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Review: Madonna, True Blue

With four extremely varied #1 singles, Madonna’s third album was the supreme archetype for late ‘80s and early ‘90s pop music.

Sal Cinquemani



Madonna, True Blue

With five extremely varied hit singles, Madonna’s third album, True Blue, was a supreme archetype of ‘80s pop music. With songs like “Papa Don’t Preach,” Madonna made the transition from pop tart to consummate artist, joining the ranks of the decade’s icons like Michael Jackson and Prince. The songs were undeniably more mature than fare like “Material Girl,” dashing some critics’ assertions that she was just another flash in the pan. The striking “Live to Tell” was not only a brave first single, but a statement in and of itself. The ballad rewrote the rules of what a lead single could sound like, while at the same time, ironically, speaking volumes about Madonna’s unwavering drive for fame and mass-acceptance: “If I ran away, I’d never have the strength to go very far.” True Blue includes some of Madonna’s biggest, most influential hits (the robust “Open Your Heart” and the timeless “La Isla Bonita”), but it’s also home to some of her biggest clunkers. Like much of Like a Virgin, the title track is an authentic throwback to the girl-group-era pop that was an admitted influence on the singer, but the effect seems significantly more contrived on “Jimmy Jimmy” and the obligatory save-the-world anthem “Love Makes the World Go Round.” Time stamped with ‘80s-era keyboard and drum synths, True Blue, though chock-full of hits, is undeniably of its time.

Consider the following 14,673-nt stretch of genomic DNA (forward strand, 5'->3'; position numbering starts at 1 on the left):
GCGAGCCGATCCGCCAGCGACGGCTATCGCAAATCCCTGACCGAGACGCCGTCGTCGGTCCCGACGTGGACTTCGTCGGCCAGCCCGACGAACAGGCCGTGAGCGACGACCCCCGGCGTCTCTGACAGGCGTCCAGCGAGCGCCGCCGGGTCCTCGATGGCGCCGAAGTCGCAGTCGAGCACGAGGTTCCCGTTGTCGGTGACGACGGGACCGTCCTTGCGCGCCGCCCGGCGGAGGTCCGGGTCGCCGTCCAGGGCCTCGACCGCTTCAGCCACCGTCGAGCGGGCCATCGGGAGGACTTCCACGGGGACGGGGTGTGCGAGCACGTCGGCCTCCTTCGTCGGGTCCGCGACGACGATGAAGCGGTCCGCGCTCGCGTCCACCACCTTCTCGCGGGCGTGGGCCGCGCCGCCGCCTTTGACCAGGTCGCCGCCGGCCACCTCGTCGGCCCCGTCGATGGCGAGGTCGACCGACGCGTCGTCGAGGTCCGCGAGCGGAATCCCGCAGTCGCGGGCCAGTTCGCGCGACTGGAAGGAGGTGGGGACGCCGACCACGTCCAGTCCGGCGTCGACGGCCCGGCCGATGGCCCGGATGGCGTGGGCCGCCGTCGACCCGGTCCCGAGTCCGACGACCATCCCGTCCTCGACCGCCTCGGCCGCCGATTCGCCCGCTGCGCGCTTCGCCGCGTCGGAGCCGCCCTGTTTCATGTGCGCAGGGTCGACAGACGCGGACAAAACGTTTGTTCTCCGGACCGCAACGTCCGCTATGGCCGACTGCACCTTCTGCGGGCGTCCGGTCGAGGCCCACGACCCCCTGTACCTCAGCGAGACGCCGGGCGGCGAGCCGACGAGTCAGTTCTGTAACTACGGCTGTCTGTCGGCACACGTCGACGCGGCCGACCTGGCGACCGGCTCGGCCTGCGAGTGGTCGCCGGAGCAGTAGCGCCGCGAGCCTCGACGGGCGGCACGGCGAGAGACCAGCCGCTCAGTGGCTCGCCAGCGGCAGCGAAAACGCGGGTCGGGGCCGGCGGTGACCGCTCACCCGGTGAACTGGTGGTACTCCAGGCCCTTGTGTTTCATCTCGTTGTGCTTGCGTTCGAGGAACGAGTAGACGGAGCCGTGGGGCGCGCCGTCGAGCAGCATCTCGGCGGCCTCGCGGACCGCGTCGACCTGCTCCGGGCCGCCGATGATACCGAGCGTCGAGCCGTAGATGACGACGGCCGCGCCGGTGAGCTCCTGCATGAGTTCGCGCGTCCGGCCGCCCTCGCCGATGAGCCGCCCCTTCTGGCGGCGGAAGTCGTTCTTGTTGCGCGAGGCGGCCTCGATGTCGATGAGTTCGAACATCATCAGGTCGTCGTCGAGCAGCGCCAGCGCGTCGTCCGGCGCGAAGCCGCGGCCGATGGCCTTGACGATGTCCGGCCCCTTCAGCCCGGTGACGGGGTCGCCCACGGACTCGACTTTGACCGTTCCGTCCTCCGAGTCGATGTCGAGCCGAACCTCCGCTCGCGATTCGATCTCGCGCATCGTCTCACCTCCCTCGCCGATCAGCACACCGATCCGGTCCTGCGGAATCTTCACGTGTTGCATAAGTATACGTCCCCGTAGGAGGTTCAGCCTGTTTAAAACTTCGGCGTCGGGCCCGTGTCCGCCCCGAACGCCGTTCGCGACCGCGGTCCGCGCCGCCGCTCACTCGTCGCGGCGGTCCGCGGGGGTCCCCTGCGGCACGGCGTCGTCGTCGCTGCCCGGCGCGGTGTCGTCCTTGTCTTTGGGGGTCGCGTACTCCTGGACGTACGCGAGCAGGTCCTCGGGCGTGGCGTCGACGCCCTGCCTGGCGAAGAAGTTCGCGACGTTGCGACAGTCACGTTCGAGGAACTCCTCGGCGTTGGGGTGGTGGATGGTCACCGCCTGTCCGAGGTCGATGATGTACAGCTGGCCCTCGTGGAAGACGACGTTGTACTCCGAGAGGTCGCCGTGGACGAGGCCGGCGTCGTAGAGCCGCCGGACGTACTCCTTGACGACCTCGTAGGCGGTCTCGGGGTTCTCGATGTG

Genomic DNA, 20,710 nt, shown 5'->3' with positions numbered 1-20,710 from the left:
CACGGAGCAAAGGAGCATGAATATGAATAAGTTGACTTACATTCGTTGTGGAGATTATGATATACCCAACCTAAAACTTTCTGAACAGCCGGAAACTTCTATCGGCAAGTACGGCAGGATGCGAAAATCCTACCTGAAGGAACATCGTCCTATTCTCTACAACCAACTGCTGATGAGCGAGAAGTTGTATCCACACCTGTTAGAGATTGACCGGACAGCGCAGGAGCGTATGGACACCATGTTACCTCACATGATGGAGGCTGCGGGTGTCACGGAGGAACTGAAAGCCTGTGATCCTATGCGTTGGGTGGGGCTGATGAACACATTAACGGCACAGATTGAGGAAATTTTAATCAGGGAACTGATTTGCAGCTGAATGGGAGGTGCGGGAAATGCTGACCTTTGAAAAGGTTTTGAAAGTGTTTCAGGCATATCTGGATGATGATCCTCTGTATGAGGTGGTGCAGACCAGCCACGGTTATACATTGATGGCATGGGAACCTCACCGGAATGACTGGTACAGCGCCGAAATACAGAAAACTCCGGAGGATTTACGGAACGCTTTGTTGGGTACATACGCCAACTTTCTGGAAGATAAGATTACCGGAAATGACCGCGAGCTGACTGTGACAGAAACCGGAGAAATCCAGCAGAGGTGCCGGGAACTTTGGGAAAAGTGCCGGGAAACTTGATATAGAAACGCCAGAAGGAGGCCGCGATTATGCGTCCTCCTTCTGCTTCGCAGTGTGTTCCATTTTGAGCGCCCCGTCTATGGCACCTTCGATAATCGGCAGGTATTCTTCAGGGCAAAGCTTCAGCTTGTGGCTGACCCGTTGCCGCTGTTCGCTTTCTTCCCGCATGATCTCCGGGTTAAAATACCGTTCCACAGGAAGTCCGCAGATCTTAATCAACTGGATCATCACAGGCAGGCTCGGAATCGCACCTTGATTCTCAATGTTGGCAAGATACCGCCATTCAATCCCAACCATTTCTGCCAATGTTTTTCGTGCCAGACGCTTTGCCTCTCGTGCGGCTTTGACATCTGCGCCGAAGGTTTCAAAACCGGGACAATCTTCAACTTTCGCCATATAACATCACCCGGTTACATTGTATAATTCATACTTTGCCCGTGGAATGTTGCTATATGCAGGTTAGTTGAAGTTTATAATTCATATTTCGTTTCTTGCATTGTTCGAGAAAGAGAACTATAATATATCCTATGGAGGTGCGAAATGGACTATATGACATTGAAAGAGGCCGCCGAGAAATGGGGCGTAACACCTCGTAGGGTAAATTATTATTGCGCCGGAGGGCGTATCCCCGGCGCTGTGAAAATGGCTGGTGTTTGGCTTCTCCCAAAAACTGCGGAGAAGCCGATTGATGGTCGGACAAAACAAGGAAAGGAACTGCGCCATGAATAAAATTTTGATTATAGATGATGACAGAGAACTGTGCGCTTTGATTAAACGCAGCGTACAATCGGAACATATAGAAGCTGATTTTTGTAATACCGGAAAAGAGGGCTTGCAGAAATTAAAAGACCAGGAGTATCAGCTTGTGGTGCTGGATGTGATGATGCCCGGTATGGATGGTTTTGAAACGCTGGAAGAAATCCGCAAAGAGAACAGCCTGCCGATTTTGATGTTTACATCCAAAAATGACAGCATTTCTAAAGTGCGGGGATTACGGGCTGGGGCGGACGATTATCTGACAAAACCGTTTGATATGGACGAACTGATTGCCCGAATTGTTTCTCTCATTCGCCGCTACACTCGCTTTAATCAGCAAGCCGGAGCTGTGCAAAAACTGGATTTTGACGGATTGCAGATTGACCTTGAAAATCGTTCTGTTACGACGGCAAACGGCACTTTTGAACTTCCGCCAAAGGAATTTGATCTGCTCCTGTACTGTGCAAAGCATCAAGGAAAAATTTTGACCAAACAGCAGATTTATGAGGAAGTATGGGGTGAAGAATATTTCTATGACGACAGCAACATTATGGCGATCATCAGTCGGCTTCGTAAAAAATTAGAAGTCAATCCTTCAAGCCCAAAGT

Label: Sire Release Date: March 9, 1986 Buy: Amazon

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